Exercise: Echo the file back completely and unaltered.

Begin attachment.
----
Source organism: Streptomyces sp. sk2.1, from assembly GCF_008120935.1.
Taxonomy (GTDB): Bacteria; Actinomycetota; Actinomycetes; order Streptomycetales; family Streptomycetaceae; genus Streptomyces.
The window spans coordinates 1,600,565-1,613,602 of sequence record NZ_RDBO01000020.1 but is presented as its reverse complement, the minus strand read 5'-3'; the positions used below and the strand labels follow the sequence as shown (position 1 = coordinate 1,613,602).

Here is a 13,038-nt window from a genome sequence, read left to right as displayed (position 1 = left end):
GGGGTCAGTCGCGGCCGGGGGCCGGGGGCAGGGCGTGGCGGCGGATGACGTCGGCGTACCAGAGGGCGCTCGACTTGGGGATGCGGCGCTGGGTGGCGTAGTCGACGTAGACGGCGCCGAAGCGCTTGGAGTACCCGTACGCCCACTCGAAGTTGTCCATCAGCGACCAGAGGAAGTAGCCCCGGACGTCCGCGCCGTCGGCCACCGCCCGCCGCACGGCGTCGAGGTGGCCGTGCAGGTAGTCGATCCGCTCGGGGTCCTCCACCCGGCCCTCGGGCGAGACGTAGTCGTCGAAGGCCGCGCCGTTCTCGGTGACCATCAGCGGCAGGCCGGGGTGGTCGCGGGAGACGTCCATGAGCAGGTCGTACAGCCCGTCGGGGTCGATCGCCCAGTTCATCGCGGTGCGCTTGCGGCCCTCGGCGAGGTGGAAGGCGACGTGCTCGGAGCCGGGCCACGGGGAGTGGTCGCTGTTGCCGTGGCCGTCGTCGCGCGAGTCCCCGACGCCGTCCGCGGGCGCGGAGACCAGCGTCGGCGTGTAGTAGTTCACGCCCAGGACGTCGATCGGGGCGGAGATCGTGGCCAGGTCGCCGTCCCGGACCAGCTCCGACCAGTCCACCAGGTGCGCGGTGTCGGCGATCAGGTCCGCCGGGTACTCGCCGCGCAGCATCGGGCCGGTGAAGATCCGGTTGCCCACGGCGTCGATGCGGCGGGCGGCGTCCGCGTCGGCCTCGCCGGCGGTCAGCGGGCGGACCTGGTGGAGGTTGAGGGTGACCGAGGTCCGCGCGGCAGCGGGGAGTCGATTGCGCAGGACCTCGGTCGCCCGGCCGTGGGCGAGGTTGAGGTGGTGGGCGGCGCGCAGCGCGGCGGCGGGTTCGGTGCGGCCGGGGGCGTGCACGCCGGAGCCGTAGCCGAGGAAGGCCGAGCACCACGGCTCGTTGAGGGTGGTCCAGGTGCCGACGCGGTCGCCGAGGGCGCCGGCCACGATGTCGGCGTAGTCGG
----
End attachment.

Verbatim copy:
Source organism: Streptomyces sp. sk2.1, from assembly GCF_008120935.1.
Taxonomy (GTDB): Bacteria; Actinomycetota; Actinomycetes; order Streptomycetales; family Streptomycetaceae; genus Streptomyces.
The window spans coordinates 1,600,565-1,613,602 of sequence record NZ_RDBO01000020.1 but is presented as its reverse complement, the minus strand read 5'-3'; the positions used below and the strand labels follow the sequence as shown (position 1 = coordinate 1,613,602).

Here is a 13,038-nt window from a genome sequence, read left to right as displayed (position 1 = left end):
GGGGTCAGTCGCGGCCGGGGGCCGGGGGCAGGGCGTGGCGGCGGATGACGTCGGCGTACCAGAGGGCGCTCGACTTGGGGATGCGGCGCTGGGTGGCGTAGTCGACGTAGACGGCGCCGAAGCGCTTGGAGTACCCGTACGCCCACTCGAAGTTGTCCATCAGCGACCAGAGGAAGTAGCCCCGGACGTCCGCGCCGTCGGCCACCGCCCGCCGCACGGCGTCGAGGTGGCCGTGCAGGTAGTCGATCCGCTCGGGGTCCTCCACCCGGCCCTCGGGCGAGACGTAGTCGTCGAAGGCCGCGCCGTTCTCGGTGACCATCAGCGGCAGGCCGGGGTGGTCGCGGGAGACGTCCATGAGCAGGTCGTACAGCCCGTCGGGGTCGATCGCCCAGTTCATCGCGGTGCGCTTGCGGCCCTCGGCGAGGTGGAAGGCGACGTGCTCGGAGCCGGGCCACGGGGAGTGGTCGCTGTTGCCGTGGCCGTCGTCGCGCGAGTCCCCGACGCCGTCCGCGGGCGCGGAGACCAGCGTCGGCGTGTAGTAGTTCACGCCCAGGACGTCGATCGGGGCGGAGATCGTGGCCAGGTCGCCGTCCCGGACCAGCTCCGACCAGTCCACCAGGTGCGCGGTGTCGGCGATCAGGTCCGCCGGGTACTCGCCGCGCAGCATCGGGCCGGTGAAGATCCGGTTGCCCACGGCGTCGATGCGGCGGGCGGCGTCCGCGTCGGCCTCGCCGGCGGTCAGCGGGCGGACCTGGTGGAGGTTGAGGGTGACCGAGGTCCGCGCGGCAGCGGGGAGTCGATTGCGCAGGACCTCGGTCGCCCGGCCGTGGGCGAGGTTGAGGTGGTGGGCGGCGCGCAGCGCGGCGGCGGGTTCGGTGCGGCCGGGGGCGTGCACGCCGGAGCCGTAGCCGAGGAAGGCCGAGCACCACGGCTCGTTGAGGGTGGTCCAGGTGCCGACGCGGTCGCCGAGGGCGCCGGCCACGATGTCGGCGTAGTCGG